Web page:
Many times when I am giving a presentation on a gifted education topic, whether at a conference or to some other group, a person in the audience raises their hand to ask what they apparently think is a simple question with a simple answer. It usually goes something like this:
“Just a quick question before you move on... How are the gifted students in your district identified?” Or, often, the phrases “What do you use to identify” or “What would you recommend” or “What is the best way to...” are included in some fashion. I can’t help but pause in the moment and marvel at their innocence.
I give them the short version of the answer regarding our district - as much as time allows - always coupled with a statement that “identification” is a huge topic within the field. And not only could one take a graduate level course on Identification and still not have all the answers, but there’s also a lot of discussion, disagreement, and debate among the most expert of experts in the field on what are the best ways to identify students for gifted services. [Not to mention the discussion, disagreement, and debate about “what to do with them” once they’ve been identified!]
Some of you might be surprised to hear that even the most expert of experts disagree, debate, and endlessly discuss identification. “Why don’t they have it all figured out already?” you might be saying to yourself. (Those of us deeper into the field are politely chuckling at the query, shaking our heads a bit at our field’s continuing identification drama...)
Is it about talent development? Is it about traits and characteristics? Is it about meeting individual student learning needs? Is it about the quirks and social/emotional needs common to these students? Is it about creativity? Is it a collection of “gifted behaviors”? Is it all of the above, or something else? Ask ten Gifted Education Specialists and you will likely get ten different views, all supported by tests and measures, research, anecdotal examples, local/state law and/or policy, historical and/or modern precedence, and a definition by some organization or legislative body.
The question of “What do you use,” as posed to me above, generally reflects a “dipstick” [think oil, not insult] or “point in time” strategy to identification... using one measure administered on a given day of a given grade level. Historically, this is what identification entailed for decades, so I can’t blame them for thinking that’s just the way it’s still done.
[Well, in many places, it still is. However, there are also a multitude of variations, including many using what the field terms “multiple measures.” Which, by the way, is the recommended practice by the National Association of Gifted Children in their K-12 Programming Standards.]
I have been known to tongue-in-cheek say, “It’s not like diabetes. You can’t just prick their fingers and get instant diagnoses.” [No, I am not in favor of pricking their little fingers to find out who’s gifted. Yes, there are some who think “diagnosis” is a more apt descriptor than “identification” when it comes to the gifted.] Then one day not too long ago, a magazine intended for my neighbor, a family practice doctor (and, coincidentally, a college friend), ended up in my mailbox instead of his. Before returning it, I perused it during breakfast and discovered a series of articles about diabetes testing, diagnosis, treatment, and monitoring. Turns out, testing, diagnosis, treatment, and monitoring of diabetes is actually rather complex and not nearly as cut and dry and simple as those TV commercials had led me to believe. From the outside, it’s easy for me to think, “Good grief, doctors, can’t you just set a number and on one side of it is diabetes and on the other is not?” Well, no. A lot of factors (that can vary from patient to patient) determine whether one gets the diagnosis and what their treatment path is. And - get this - the same person might be diagnosed by one doctor and not diagnosed by another, since different standards [they probably have a more medically-correct word than “standards”] can be and are used. Hmm... sounds a bit like something else I know a thing or two about... (wink, wink) We’re not alone.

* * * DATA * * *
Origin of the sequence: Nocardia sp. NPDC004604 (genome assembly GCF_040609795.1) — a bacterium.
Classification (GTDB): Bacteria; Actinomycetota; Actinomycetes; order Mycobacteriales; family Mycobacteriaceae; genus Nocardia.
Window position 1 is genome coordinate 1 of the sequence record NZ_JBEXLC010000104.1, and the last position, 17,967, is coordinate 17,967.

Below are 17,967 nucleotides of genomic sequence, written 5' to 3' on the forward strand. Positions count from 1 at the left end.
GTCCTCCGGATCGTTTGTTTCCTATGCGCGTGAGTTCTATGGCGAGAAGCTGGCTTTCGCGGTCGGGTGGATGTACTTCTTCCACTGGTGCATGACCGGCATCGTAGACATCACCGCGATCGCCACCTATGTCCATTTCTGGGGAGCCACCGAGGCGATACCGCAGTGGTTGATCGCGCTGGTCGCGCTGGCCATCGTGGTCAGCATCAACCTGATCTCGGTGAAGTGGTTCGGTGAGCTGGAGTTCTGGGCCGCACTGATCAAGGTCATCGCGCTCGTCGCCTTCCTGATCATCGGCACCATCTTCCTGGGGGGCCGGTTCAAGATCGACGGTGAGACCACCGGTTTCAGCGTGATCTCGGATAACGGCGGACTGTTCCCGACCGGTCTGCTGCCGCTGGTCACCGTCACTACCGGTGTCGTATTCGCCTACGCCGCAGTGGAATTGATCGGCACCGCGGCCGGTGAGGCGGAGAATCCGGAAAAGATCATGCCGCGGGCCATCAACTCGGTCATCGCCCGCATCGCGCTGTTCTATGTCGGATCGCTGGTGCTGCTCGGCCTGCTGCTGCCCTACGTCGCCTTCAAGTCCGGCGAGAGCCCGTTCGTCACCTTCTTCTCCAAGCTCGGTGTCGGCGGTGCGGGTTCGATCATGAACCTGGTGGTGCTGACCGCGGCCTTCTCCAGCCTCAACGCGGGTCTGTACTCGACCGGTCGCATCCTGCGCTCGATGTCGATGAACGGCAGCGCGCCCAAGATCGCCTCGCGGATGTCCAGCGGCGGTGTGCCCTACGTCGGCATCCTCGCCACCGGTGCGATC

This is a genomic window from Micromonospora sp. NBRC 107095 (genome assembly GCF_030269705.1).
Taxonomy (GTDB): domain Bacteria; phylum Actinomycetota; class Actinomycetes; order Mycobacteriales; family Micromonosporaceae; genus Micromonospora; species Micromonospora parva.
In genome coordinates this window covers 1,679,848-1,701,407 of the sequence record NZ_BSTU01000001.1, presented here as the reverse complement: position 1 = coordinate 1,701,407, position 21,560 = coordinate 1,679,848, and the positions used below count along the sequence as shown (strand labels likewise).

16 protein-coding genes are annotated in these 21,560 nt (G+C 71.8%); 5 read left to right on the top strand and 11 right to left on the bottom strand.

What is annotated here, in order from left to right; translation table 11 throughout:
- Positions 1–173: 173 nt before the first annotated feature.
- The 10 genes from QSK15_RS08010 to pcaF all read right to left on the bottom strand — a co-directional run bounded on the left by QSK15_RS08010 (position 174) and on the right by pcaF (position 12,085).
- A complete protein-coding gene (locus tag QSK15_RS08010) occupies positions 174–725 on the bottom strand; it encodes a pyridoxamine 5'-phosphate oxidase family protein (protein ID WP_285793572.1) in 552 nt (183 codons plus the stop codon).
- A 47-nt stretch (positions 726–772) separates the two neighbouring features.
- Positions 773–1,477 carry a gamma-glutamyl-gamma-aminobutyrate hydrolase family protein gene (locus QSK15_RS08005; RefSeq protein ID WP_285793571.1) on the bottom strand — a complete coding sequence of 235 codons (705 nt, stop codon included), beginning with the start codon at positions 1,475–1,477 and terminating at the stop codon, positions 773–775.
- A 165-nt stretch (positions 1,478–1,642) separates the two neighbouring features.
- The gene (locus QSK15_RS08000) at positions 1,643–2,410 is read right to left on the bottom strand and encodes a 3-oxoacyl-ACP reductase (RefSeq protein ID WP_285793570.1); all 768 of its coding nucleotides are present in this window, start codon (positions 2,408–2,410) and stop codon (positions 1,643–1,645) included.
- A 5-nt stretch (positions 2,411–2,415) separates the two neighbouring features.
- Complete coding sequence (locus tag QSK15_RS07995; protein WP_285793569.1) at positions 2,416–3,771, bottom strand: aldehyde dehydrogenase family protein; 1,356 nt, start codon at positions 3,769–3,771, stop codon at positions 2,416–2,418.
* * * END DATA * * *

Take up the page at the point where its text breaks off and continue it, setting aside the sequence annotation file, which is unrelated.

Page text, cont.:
Turns out I was sort of onto something all along... Identifying (diagnosing, if you prefer) giftedness really DOES have a lot in common with the process of diagnosing diabetes. Both are complex processes, dependent on various factors, best done by knowledgeable and educated (on the topic) individuals, subject to “tainting” by unexpected and external/internal elements, and the source of much debate among practitioners and experts in their fields. Go figure!
So, all of this is part of why I’m curious to get my hands on the just released new book titled, “Identification: The Theory and Practice of Identifying Students for Gifted and Talented Education Services.” It looks to be a comprehensive tackle of all of these issues (and more!), including widely varying perspectives, philosophies, processes, policies, and practices. August back-to-school to-do list: Place book orders. (We have an effective identification process using various effective tools and resources already in place in our district, but I’m a nerd when it comes to reading, thinking, and talking about this stuff! My curiosity knows it never hurts to learn something new and get additional ideas of what could/should be done.)
[At least I might have a book to recommend now when faced with that above question again...]
What issues and big questions do you ponder about identification?
The opinions expressed in Unwrapping the Gifted are strictly those of the author(s) and do not reflect the opinions or endorsement of Editorial Projects in Education, or any of its publications.